October 22nd
by rebekah bentley

I’m a picker. I know I’m not supposed to be. When you have a zit you’re supposed to let it clear up on its own. My mom says it. Doctors say it. Blogs say it. But once I know it’s there, I can’t stop thinking about it. My mind practically wills the white pus to push to a head beneath a thin film of taut skin, ripening towards a small pop and release. Yes.

Today was one day too soon for the zit sitting directly between my eyebrows. I knew I couldn’t touch it—I was getting my wedding portrait done and it would be worse to have a scabbed-over crater in the middle of my face. I didn’t want anything to distract from my best feature: my unusually colored eyes, slate blue with sharp slivers of brown splintering the iris.

So I reminded myself that photoshop exists and grabbed my best concealer. Full coverage that’s light and not cakey. It’s what all the commercials told me I wanted. But as I gently tapped it on with the pad of my ring finger, the zit seemed to come to the surface. Maybe it’s ready after all. Maybe just a quick squeeze…nothing a little hot compress can’t hasten.

I started picking at it. Hm. It was a little more stubborn than I thought it would be, but I was determined to get it. Lean in, Sheryl Sandberg. It broke open, white and clear pus, then the sebum-thinned blood that signified you’d gotten the better of it. I snatched a tissue from the box sitting on my toilet tank and pressed it to the spot, satisfied, but a bit nervous about the consequences. The stakes were high today and my mom was meeting me at the appointment. She’s going to be so annoyed that I did this.

I pulled it away to survey the damage, only to find that it was oozing thick pus again. I pressed at it and it began to flow as though there was a deep reserve I had only just tapped.

I pushed from every corner of my face towards the exit I'd opened. What the hell is happening? Perhaps some sort of cyst with a network of rivulets feeding up into this one evacuation point, like magma feeding a volcano. I needed to leave it alone and get moving. I was going to be late, and this photographer wasn’t cheap, and The Knot said she was the best. I could not miss this appointment…nor could I seem to stop myself. How much more could there be, anyway?

And then I found it. A large mass, well-formed and twitching. What is this?

My phone buzzed; I ignored it. I didn’t even know how far behind schedule I was at this point. It didn’t matter. This was coming out, one way or another. But I couldn’t seem to get it across the bony ridge of my nose. Is it resisting? The hole between my eyes began to stretch wider as I pushed towards it, skin splitting at the edges, spreading into a rough slit. My phone buzzed again and again.

The pain was blinding, but I was so close. I felt it pull loose and work its way to the surface. Buzzzz; this time, the door. They’d have to wait. Adrenaline raged from my core, up through my shoulders and arms. Pounding in my heart, and now pounding at the door: this is it.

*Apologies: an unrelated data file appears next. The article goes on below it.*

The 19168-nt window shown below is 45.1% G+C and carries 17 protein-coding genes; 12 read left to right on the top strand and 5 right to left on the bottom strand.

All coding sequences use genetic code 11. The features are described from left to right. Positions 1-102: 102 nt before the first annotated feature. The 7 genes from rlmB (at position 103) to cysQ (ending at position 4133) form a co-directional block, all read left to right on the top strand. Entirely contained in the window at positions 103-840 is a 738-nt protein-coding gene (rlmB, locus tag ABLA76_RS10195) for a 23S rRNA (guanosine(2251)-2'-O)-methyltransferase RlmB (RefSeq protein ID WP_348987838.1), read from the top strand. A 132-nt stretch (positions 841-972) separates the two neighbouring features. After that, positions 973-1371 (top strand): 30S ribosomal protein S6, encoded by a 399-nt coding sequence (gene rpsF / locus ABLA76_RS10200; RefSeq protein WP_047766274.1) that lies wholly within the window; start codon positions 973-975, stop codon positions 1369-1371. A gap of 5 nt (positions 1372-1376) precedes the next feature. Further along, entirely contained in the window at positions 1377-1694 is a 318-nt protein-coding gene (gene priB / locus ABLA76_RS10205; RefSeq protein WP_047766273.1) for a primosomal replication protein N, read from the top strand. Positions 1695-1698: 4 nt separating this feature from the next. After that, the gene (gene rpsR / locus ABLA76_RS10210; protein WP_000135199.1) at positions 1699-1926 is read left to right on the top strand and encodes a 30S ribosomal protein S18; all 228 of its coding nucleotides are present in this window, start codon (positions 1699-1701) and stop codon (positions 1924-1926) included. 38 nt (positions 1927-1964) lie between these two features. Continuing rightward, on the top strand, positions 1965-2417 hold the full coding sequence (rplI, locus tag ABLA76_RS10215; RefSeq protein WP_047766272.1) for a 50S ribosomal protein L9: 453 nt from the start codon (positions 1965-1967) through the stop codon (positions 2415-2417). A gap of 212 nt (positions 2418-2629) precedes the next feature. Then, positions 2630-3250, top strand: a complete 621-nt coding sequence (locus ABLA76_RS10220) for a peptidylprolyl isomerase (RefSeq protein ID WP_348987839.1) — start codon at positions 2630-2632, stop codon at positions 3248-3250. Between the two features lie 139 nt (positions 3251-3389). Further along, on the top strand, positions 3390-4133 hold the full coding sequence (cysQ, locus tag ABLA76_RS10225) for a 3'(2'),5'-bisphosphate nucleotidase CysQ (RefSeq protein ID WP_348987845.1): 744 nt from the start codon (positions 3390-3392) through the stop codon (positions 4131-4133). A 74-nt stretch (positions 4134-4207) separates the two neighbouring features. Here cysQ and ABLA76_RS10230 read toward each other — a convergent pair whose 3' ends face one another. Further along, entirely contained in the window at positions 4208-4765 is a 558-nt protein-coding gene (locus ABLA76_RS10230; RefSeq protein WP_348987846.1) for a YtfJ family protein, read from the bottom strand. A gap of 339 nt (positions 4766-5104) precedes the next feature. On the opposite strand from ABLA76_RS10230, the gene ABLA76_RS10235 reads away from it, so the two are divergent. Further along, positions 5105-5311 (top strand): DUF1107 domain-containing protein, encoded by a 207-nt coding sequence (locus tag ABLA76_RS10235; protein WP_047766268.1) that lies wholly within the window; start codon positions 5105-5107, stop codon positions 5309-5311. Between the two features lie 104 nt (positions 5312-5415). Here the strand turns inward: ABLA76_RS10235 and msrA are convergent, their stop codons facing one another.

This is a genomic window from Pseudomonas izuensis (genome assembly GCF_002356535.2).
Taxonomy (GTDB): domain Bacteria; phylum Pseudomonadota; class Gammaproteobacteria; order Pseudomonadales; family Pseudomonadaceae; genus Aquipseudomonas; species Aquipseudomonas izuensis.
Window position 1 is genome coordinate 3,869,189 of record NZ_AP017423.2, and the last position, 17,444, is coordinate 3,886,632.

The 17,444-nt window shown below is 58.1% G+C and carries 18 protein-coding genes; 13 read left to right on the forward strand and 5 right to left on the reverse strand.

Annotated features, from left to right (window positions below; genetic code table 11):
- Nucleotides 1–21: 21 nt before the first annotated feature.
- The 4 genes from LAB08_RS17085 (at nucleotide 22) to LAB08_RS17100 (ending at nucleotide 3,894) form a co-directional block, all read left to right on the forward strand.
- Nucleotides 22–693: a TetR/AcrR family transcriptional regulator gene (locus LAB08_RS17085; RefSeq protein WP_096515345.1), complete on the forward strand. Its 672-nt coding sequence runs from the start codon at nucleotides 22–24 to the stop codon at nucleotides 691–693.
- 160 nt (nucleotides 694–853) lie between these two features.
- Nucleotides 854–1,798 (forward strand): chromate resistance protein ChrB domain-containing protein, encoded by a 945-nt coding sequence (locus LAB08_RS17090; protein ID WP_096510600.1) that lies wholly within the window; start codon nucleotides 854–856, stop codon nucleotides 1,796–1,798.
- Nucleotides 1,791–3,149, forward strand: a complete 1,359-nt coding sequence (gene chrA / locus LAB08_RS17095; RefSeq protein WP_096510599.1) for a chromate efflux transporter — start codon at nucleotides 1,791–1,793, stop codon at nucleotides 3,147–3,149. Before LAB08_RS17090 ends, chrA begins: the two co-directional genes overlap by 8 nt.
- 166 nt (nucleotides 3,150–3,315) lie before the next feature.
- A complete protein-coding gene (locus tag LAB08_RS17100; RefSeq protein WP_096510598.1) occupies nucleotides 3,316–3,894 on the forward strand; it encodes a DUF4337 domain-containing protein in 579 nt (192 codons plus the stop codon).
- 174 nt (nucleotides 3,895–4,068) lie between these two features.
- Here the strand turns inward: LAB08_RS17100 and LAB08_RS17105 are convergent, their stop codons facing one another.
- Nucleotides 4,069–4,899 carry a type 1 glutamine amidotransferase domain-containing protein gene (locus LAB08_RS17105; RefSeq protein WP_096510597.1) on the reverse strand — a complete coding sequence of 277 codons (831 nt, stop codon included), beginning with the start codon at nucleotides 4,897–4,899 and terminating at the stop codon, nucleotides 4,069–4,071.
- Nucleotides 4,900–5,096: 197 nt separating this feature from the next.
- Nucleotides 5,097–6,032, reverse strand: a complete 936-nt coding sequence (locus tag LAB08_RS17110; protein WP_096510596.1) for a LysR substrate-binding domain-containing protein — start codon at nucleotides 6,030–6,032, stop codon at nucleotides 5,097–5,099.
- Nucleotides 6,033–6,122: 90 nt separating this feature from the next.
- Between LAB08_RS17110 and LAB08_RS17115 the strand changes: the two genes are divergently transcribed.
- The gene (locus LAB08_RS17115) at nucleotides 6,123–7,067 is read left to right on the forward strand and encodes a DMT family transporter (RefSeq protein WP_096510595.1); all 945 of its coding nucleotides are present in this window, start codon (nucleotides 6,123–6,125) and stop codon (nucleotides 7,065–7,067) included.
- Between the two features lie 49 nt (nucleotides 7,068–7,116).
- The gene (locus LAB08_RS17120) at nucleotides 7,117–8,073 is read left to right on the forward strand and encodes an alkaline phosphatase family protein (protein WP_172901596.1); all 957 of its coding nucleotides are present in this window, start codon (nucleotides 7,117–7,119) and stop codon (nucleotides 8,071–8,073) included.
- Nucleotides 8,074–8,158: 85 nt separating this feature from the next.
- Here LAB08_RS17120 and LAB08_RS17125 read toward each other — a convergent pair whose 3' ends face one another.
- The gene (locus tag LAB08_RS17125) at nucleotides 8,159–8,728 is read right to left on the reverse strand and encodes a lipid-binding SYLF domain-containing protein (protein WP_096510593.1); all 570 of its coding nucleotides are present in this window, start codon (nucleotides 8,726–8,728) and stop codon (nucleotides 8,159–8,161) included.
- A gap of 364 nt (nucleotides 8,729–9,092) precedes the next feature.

With one last searing pinch, it exploded from my face, splattering against the mirror and ricocheting out of sight. Shrieks of panicked distress accompanied the frantic blows against the door, a rare call usually reserved for animals who have found themselves in the clutches of predators. Shit. Mom. I ran from the bathroom, guilty that I'd worried her so much, and flung open the door.

“Where have you—“ her gasp fed a scream of pure horror that took root in her bowels and violently bloomed through her gaping mouth.

“Geez, calm down,” I chuckled. “I know, I shouldn’t have picked it. But the photographer can edit it out. It’s not the end of the world.”

She stood there, eyes wide, involuntarily shaking her head, her mouth sagging in a stunned and quivering terror.

“What?” Nothing. “Mom, what? WHAT??

I ran back through my house, pain now setting in, along with the realization that hours had passed since I’d first started picking. Only now could I feel the warm liquid saturating my face, partially obscuring my vision. Blood? More pus? A wave of dread rolled up from my stomach into my chest, fear coursing through my arms where once there had been the thrill of pursuit. Oh god, what came out of my face?

I slowly pivoted around the bathroom door frame, then kneeled and placed my palms on the cold tile floor. I lowered my face, slower still, my cheek hovering barely an inch above, a single drop of thick blood landing beneath me. There was something behind the trash can, partially obscured. I slowly pushed it aside, the excruciating scrape across the tiles echoing through the hollow room. There sat my quarry, peering back at me: an eye, slate blue with sharp slivers of brown splintering the iris.

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